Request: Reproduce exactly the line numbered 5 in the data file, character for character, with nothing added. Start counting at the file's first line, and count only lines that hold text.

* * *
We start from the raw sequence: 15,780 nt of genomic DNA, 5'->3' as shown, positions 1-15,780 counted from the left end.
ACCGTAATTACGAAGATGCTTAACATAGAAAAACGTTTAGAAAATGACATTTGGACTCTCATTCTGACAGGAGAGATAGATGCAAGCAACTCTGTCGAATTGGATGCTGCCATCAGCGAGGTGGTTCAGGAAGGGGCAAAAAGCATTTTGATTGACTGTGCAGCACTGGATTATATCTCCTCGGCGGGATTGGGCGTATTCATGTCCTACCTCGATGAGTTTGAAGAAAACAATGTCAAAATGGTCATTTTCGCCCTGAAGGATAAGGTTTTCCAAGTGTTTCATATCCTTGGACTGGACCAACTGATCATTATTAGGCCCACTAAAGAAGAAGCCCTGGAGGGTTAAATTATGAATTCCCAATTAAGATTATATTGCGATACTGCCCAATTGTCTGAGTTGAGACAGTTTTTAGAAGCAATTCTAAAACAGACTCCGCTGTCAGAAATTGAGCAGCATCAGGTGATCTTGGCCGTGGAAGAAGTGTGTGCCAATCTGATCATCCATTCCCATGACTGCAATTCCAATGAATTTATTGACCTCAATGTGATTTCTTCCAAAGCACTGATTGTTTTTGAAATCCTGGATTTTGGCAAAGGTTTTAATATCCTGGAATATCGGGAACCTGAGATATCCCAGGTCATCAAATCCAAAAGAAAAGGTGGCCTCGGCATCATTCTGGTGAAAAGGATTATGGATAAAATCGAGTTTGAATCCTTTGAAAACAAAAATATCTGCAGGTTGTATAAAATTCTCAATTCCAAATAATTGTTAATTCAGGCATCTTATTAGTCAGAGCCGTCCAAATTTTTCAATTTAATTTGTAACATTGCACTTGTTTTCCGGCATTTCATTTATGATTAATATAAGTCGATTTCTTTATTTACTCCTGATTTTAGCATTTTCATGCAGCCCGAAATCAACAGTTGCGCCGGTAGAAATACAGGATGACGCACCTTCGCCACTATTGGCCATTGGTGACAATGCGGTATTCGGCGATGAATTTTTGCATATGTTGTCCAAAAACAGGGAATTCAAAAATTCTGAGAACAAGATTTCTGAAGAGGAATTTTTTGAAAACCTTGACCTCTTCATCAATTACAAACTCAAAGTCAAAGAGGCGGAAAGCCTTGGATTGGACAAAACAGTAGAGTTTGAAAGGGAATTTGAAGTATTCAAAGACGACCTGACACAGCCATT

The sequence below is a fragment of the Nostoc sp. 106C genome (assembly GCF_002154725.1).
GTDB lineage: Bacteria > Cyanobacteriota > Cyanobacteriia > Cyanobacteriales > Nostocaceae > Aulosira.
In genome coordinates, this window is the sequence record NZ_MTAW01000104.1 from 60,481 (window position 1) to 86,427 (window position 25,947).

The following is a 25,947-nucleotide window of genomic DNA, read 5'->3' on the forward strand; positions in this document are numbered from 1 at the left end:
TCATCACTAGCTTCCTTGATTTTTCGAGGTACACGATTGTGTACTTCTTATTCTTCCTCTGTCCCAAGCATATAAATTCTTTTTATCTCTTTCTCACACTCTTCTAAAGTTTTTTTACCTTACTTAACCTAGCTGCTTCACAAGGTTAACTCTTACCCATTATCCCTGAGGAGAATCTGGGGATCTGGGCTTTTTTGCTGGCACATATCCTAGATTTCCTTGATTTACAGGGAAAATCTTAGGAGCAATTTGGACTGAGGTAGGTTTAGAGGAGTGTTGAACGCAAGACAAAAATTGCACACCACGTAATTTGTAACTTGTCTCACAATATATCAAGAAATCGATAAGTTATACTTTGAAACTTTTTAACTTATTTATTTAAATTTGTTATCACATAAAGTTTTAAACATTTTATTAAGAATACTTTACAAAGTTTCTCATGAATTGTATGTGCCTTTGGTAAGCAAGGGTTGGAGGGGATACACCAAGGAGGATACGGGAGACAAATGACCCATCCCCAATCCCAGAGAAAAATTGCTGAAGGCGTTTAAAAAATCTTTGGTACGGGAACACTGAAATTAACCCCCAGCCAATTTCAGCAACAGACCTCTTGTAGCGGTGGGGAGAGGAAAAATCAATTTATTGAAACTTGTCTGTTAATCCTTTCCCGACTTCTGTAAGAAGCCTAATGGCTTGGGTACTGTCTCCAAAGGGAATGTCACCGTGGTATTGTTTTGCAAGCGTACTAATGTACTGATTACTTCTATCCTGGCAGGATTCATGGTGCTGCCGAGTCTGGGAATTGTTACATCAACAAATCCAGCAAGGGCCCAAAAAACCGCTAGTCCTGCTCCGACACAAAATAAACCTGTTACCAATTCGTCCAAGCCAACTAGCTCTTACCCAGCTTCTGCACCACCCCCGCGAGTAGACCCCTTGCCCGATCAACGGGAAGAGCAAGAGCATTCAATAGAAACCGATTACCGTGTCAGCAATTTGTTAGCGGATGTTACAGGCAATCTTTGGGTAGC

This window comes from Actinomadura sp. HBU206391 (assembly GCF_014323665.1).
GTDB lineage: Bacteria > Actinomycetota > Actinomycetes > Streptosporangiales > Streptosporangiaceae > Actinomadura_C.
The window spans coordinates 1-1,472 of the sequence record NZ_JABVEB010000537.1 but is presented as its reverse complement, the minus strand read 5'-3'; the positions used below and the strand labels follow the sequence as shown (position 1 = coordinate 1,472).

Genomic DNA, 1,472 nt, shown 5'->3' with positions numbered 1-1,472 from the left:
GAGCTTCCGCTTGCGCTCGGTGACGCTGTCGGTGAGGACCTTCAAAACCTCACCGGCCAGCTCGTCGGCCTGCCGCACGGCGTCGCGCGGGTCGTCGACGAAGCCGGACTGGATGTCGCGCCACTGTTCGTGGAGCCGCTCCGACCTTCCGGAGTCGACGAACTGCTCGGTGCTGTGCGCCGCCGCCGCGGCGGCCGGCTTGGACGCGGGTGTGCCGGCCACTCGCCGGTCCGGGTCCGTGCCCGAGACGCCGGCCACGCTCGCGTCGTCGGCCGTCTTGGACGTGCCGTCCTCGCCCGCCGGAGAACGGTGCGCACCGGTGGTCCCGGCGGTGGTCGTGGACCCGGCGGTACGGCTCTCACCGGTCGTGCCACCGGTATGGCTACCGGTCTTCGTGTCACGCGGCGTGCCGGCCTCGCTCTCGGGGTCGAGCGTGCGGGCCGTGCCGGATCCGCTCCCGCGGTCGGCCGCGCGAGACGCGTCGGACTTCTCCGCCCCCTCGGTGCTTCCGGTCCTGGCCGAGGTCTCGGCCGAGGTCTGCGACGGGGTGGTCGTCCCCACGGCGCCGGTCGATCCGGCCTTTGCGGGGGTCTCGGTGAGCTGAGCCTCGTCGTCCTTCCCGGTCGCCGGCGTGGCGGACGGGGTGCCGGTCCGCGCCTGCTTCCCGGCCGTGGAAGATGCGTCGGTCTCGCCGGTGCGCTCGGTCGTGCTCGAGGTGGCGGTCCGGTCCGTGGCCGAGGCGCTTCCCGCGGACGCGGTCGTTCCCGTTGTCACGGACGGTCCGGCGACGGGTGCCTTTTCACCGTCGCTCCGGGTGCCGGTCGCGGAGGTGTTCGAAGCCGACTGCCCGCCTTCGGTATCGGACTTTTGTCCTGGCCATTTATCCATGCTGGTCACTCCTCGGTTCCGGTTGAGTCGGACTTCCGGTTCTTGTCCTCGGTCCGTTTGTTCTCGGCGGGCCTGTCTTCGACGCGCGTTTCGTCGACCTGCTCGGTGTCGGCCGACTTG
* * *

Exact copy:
In genome coordinates, this window is the sequence record NZ_MTAW01000104.1 from 60,481 (window position 1) to 86,427 (window position 25,947).